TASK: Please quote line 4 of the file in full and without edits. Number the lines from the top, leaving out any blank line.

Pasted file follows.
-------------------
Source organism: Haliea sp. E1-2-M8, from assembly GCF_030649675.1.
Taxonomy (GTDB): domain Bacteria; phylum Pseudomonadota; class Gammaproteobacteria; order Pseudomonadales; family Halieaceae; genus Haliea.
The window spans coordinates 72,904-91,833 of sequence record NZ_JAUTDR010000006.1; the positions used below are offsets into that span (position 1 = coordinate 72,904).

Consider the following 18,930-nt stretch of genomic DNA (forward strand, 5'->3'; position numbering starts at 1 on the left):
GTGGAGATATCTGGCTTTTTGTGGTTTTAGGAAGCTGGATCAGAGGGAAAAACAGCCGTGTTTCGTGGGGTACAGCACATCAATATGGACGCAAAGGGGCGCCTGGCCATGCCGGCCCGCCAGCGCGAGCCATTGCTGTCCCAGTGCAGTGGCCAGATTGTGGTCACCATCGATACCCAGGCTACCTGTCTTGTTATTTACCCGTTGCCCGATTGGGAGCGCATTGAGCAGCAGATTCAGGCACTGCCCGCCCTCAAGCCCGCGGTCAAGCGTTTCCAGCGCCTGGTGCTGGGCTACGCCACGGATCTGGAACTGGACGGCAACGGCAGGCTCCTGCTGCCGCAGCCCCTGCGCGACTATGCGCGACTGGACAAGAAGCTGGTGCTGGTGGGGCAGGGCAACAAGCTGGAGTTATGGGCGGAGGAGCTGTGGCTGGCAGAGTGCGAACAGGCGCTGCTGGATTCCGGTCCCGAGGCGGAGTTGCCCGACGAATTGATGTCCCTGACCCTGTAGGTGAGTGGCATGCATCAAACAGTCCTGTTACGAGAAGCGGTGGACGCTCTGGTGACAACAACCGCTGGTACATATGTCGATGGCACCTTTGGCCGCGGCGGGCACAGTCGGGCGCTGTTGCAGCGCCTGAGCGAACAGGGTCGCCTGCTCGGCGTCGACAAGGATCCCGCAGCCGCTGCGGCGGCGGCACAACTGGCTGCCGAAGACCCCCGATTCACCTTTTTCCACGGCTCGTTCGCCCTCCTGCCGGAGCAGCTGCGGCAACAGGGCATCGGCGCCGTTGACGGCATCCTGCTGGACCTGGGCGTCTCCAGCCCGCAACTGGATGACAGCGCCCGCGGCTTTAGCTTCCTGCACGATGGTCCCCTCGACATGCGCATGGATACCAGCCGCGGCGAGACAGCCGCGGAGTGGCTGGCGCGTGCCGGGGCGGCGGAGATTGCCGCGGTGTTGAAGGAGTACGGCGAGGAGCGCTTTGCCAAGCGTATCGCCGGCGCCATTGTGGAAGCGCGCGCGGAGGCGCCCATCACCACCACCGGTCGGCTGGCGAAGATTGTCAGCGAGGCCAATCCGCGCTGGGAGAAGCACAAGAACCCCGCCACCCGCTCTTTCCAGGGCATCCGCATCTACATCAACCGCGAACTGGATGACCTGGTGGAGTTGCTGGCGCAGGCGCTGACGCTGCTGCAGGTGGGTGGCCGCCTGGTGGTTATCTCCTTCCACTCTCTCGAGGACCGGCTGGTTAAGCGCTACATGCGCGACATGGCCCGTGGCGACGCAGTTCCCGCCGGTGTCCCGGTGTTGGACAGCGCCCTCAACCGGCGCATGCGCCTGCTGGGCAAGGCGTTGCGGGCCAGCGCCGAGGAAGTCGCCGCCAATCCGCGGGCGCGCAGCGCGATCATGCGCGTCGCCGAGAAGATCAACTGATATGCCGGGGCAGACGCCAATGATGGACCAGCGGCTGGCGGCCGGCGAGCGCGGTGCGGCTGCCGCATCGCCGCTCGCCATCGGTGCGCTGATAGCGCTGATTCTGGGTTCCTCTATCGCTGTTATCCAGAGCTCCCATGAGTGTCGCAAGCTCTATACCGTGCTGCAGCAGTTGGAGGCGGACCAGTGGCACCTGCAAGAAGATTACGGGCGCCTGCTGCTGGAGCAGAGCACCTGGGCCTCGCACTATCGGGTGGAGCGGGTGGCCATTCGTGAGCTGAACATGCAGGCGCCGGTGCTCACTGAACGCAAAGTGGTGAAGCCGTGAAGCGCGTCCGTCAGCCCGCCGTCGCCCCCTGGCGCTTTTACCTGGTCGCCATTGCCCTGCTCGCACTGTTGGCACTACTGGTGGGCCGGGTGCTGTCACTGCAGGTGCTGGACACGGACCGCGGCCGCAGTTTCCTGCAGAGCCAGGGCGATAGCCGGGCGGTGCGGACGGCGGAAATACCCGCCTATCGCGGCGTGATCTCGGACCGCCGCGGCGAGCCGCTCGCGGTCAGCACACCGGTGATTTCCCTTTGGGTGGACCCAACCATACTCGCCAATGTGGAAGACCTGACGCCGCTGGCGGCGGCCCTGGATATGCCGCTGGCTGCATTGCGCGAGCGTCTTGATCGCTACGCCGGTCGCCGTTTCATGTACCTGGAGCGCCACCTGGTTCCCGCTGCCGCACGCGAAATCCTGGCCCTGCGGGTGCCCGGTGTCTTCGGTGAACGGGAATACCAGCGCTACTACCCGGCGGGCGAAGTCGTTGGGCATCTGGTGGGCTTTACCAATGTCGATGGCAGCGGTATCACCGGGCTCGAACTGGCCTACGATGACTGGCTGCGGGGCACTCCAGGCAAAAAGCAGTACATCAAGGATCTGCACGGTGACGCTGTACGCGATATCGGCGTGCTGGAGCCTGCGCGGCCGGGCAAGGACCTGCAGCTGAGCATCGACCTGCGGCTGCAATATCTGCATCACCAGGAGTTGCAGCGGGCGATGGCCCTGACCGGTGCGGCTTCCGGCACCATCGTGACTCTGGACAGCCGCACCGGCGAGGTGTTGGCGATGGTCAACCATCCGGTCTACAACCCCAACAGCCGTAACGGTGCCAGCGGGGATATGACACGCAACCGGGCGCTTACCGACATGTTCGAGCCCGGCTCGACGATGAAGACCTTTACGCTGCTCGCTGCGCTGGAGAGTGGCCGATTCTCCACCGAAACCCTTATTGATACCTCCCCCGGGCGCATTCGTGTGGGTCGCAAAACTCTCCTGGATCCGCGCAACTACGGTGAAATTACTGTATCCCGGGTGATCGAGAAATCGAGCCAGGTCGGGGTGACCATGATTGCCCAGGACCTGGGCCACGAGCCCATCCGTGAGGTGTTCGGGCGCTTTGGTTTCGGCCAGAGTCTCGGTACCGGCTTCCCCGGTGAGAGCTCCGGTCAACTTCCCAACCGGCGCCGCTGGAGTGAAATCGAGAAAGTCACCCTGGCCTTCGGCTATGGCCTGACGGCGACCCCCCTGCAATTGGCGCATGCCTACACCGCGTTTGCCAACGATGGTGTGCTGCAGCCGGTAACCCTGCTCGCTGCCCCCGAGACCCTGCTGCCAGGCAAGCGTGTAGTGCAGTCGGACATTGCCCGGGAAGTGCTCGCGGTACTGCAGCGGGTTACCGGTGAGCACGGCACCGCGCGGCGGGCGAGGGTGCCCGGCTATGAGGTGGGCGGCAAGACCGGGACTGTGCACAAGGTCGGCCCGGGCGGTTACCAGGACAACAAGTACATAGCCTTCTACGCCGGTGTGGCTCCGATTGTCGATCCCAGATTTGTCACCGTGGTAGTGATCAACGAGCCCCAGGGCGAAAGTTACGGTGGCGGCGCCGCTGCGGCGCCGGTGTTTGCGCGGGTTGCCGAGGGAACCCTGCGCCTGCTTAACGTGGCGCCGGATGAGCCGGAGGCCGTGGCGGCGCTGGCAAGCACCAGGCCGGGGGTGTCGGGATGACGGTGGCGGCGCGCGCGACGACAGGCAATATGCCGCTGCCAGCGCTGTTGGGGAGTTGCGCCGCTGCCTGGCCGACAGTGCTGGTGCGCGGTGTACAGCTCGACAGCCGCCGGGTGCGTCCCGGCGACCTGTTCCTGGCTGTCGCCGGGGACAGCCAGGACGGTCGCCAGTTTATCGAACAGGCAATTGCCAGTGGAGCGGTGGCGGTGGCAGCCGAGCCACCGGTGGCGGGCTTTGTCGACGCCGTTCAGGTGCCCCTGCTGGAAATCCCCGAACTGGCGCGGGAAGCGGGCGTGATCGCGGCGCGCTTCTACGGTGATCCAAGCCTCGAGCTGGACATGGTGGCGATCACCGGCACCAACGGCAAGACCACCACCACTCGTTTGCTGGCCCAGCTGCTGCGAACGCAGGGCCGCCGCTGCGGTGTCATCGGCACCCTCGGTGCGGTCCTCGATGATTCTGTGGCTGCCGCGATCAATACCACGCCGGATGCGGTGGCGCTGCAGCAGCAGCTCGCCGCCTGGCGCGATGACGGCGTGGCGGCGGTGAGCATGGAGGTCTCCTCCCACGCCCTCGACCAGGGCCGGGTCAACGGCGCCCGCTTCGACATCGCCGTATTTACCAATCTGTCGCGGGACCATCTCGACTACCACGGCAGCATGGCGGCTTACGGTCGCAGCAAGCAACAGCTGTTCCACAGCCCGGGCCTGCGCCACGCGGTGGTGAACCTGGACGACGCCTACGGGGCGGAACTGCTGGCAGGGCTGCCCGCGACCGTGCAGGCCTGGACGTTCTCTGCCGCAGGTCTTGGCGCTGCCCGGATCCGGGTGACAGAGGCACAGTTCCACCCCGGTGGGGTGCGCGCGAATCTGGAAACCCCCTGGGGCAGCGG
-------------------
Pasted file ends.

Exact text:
Consider the following 18,930-nt stretch of genomic DNA (forward strand, 5'->3'; position numbering starts at 1 on the left):